What happens after burnout?
Burnout is a label we associate with people being tested beyond the limits of their resilience; working beyond emotional and physical capacity into the River Styx, paying Charon the ferryman our few cents to get out, and back into the land of the living aka NON MEDICINE.
I myself always diagnosed it as something terminal; nefarious and malignant; a cerebral and motivational sort of cachexia where people wish to depart their hum drum hospital lives for a place they don’t have to toil whilst the moon shines. But I think many of the factors that lead to burnout are inevitable, important, and need to be addressed. Not all heat starts a flame after all, and a bit of pressure can cause an exothermic reaction. Burnout can be slowed, reduced, prevented and treated.
When we feel pressured beyond all reason and forbearance, we are able to govern ourselves, and over a longer time period our circumstances. Quitting has negative connotations, but strategic retreat is actually a tactic found in the Art of War.
What I found is that having a more optimistic approach to medicine, its governance, and the people it contains, has really muffled my anxiety for the future.
My burnout – a mixture of intellectual frustration, post traumatic stress, long commutes, nightshifts, a change of governance, hospital, social circle, living arrangements, and family illness, was the archetypal recipe for burnout, but despite getting through exam MCQs by diagnosing the first two words of the sentence, I wasn’t able to see it coming, express it to anyone, or really have a clue how to fix it. There is an attentive focus on the prevention of burnout, but not its treatment.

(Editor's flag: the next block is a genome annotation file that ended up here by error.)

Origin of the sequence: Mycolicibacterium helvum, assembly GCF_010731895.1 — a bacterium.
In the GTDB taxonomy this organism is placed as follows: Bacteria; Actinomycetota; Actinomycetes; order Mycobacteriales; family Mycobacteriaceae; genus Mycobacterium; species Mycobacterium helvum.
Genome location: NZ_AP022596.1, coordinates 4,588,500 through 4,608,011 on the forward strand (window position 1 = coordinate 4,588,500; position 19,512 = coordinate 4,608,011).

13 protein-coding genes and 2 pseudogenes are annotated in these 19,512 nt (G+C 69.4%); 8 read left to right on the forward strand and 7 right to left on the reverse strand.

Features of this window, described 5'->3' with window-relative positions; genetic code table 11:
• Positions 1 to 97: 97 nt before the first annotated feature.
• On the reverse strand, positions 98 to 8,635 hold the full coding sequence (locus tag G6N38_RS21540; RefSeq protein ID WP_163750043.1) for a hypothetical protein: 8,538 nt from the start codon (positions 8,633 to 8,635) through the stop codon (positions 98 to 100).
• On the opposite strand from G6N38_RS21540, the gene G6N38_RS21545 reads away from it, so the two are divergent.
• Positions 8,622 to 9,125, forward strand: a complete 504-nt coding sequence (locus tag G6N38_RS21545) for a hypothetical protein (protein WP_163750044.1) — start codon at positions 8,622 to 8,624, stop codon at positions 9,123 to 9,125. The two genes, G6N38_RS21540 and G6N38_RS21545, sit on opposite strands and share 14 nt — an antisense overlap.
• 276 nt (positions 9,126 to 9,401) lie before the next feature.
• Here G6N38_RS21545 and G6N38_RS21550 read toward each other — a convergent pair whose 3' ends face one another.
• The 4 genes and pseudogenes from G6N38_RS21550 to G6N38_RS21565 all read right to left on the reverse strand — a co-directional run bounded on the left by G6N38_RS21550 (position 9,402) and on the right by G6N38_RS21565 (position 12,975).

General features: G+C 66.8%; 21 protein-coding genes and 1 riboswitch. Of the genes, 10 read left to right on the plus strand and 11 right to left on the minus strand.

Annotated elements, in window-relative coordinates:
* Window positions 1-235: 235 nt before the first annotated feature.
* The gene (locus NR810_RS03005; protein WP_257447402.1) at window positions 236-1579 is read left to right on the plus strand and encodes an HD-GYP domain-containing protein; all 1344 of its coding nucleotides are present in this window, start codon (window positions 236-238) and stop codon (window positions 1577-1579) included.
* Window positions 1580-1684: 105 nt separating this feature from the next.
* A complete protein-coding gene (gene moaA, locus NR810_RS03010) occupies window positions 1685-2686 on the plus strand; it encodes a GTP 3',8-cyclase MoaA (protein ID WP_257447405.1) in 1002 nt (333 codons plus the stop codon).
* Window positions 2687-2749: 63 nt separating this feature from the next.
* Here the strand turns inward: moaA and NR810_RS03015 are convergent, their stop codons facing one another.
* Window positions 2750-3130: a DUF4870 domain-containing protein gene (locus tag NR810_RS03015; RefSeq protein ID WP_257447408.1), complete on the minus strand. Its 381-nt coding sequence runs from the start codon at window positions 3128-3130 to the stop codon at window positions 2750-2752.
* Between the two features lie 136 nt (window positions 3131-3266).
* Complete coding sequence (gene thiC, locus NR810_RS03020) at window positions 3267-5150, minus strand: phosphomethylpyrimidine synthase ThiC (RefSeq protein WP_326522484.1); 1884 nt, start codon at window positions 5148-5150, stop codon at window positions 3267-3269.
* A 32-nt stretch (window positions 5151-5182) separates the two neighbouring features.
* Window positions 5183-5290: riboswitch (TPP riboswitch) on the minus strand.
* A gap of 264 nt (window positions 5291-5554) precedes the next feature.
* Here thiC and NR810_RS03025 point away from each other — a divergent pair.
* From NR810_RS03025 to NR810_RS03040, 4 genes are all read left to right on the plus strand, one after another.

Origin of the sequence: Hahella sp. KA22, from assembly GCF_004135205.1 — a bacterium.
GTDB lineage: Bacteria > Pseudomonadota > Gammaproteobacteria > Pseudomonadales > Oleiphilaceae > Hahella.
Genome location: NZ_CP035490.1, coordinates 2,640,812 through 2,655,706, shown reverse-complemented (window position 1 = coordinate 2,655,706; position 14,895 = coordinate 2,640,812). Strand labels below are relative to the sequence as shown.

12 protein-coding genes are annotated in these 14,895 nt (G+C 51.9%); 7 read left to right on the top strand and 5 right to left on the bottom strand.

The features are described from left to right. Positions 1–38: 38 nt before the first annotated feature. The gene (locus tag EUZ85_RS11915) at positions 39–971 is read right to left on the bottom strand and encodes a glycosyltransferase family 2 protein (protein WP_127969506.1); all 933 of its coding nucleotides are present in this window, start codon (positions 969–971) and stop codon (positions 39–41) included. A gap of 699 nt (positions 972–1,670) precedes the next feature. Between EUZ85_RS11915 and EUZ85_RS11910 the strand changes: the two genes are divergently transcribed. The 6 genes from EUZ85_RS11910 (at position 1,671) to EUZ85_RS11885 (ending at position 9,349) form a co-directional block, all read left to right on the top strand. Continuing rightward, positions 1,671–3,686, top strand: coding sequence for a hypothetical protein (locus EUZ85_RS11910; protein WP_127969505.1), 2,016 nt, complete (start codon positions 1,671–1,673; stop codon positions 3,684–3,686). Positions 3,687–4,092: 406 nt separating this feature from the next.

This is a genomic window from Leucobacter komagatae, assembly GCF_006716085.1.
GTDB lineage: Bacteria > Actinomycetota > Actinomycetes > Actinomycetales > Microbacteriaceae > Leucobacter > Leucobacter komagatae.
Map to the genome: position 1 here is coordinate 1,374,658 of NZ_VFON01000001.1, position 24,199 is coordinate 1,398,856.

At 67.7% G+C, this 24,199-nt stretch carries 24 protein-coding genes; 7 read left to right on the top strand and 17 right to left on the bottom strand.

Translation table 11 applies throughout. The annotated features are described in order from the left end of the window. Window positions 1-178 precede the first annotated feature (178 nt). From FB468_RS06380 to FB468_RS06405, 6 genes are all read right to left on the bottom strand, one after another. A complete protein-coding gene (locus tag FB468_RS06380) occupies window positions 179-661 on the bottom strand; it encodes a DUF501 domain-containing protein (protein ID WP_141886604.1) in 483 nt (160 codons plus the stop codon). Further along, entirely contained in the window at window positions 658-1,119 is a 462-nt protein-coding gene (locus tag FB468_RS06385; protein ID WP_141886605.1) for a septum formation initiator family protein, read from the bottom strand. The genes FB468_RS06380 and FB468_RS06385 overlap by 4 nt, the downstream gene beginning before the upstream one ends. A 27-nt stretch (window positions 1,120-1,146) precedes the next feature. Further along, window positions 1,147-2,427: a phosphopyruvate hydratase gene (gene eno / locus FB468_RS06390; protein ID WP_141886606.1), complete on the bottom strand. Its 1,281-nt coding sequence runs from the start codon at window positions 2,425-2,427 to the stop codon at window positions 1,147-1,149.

First of all burnout is not new. All trainees are in a deanery system which has a deanery support unit which can help with pretty much anything and they know everything about wellbeing at the moment as it is a huge topic for the workforce crisis. There is also a national charity called WARD (Wellness and Resilience in Doctors) I urge you to google right now. If you are like me, you never listened to wellbeing claptrap because it didn’t affect you, because you are a marble bastion of fortitude and you’re good at your job, so you don’t expose yourself to scrapes.
First of all this is a myth; I haven’t spoken to a single figurehead so far who a) hasn’t questioned if medicine is correct for them b) or left to do something else for a bit c) relived a traumatic experience or had flashbacks. Whether you are the professor of an Ivy League University or a medical student from a broken home with three siblings misusing drugs and a two year old you fathered when you were 17; you can be derailed. And the more inured you are to the idea of derailment, the harder it will hit you if it occurs.
I had a charmed life; wonderful family, little financial stress, exams were easy and out the way first time, didn’t have a year out, thankfully got the jobs I needed, and tended to get on with everyone, eat well, and exercise regularly. I’ve seen plenty of deaths, trauma, family rifts, accidents, amputations, suicide attempts, was on call the evening of the Manchester arena; the bodies were in our morgue; and despite being immersed in death, despair, illness for much of my time outside the home, relatively unscathed. I’d used red towels on carotid blowouts, been faced with toddlers and acute heart failure in a DGH alone in the early hours, stabbings, maternal deaths, and once as a foundation trainee, been trying to work out what the hell to do for a patient who was having a pulmonary haemorrhage on heparin. The on call medical consultant told me to give protamine and bronchoscope (the latter contraindicated in MI), the cardiology consultant dropped a paper at my elbow about protamine causing acute coronary thrombosis, whilst I was on the phone to the medical consultant; neither would make a plan and kept talking to each other through myself, and when I asked radiology for a CT chest they suggested this wasn’t a Chinese takeaway and I’d needed to find someone more senior to request it. I can’t remember where my reg was; but I’m fairly sure they’d abdicated any decision making at this point also, as was a busy weekend on call in a hospital with unsurprisingly terrible outcomes. The cardiology consultant continued to give me passive-aggressive instructions in the form of literature-based evidence, yet after googling how fatal pulmonary haemorrhage was, we went with the heparin. And none of this has ever particularly caused me huge emotional or catcholaminergic stress; in fact I tend to thrive on chaos.